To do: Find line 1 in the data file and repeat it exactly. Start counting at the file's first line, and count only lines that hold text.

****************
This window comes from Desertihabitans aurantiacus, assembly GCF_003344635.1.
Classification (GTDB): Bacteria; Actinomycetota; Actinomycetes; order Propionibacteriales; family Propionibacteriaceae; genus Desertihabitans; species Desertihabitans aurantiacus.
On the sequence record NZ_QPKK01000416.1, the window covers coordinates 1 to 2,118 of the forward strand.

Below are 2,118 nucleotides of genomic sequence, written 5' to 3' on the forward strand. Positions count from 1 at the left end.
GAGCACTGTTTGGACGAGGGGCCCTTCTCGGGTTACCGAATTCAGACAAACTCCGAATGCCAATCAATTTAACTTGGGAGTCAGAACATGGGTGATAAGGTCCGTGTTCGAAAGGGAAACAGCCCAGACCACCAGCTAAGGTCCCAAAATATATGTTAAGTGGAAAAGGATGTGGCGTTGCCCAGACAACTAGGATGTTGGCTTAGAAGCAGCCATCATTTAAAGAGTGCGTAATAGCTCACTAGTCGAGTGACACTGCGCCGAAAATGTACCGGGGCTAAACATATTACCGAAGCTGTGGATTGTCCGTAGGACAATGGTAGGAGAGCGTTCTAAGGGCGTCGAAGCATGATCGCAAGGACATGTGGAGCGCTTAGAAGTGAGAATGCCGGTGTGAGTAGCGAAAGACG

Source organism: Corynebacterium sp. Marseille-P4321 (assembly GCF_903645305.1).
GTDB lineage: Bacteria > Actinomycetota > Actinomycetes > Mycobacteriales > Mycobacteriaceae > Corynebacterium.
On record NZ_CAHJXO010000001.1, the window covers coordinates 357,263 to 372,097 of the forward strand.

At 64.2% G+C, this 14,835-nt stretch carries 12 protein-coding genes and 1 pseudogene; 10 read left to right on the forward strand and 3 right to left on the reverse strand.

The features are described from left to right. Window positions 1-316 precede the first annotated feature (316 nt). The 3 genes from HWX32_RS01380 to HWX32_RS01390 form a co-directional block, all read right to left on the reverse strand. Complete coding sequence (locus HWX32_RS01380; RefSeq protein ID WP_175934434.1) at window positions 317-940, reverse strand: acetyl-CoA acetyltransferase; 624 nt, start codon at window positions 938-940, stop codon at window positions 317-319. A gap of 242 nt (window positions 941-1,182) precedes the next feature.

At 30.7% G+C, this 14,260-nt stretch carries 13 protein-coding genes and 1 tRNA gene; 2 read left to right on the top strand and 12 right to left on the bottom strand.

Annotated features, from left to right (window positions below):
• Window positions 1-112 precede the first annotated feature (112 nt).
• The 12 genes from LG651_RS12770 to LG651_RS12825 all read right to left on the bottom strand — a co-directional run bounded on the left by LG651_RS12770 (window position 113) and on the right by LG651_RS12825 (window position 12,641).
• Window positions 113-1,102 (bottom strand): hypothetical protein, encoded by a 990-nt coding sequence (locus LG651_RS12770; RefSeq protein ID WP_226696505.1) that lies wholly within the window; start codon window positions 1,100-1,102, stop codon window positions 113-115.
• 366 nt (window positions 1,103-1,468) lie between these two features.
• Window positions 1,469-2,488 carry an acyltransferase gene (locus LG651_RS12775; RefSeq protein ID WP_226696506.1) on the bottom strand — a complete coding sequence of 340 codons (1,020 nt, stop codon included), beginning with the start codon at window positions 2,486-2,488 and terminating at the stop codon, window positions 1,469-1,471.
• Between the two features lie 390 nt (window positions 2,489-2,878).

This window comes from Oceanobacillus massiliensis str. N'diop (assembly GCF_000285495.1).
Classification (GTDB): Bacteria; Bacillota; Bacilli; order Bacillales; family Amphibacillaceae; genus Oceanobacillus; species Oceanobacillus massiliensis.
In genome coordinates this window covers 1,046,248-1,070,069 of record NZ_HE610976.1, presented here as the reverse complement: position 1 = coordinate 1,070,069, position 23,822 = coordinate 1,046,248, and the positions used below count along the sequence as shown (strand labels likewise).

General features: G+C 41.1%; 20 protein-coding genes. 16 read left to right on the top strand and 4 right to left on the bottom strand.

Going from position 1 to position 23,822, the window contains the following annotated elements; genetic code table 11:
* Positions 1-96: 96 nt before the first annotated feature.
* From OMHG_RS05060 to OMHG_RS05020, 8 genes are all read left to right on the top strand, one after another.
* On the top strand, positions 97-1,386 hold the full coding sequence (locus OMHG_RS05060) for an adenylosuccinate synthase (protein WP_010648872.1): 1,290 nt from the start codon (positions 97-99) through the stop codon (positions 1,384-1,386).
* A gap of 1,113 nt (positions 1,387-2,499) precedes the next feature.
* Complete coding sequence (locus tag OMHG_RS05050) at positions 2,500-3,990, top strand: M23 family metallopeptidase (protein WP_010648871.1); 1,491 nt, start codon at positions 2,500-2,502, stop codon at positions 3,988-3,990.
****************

This window comes from Desertihabitans aurantiacus, assembly GCF_003344635.1.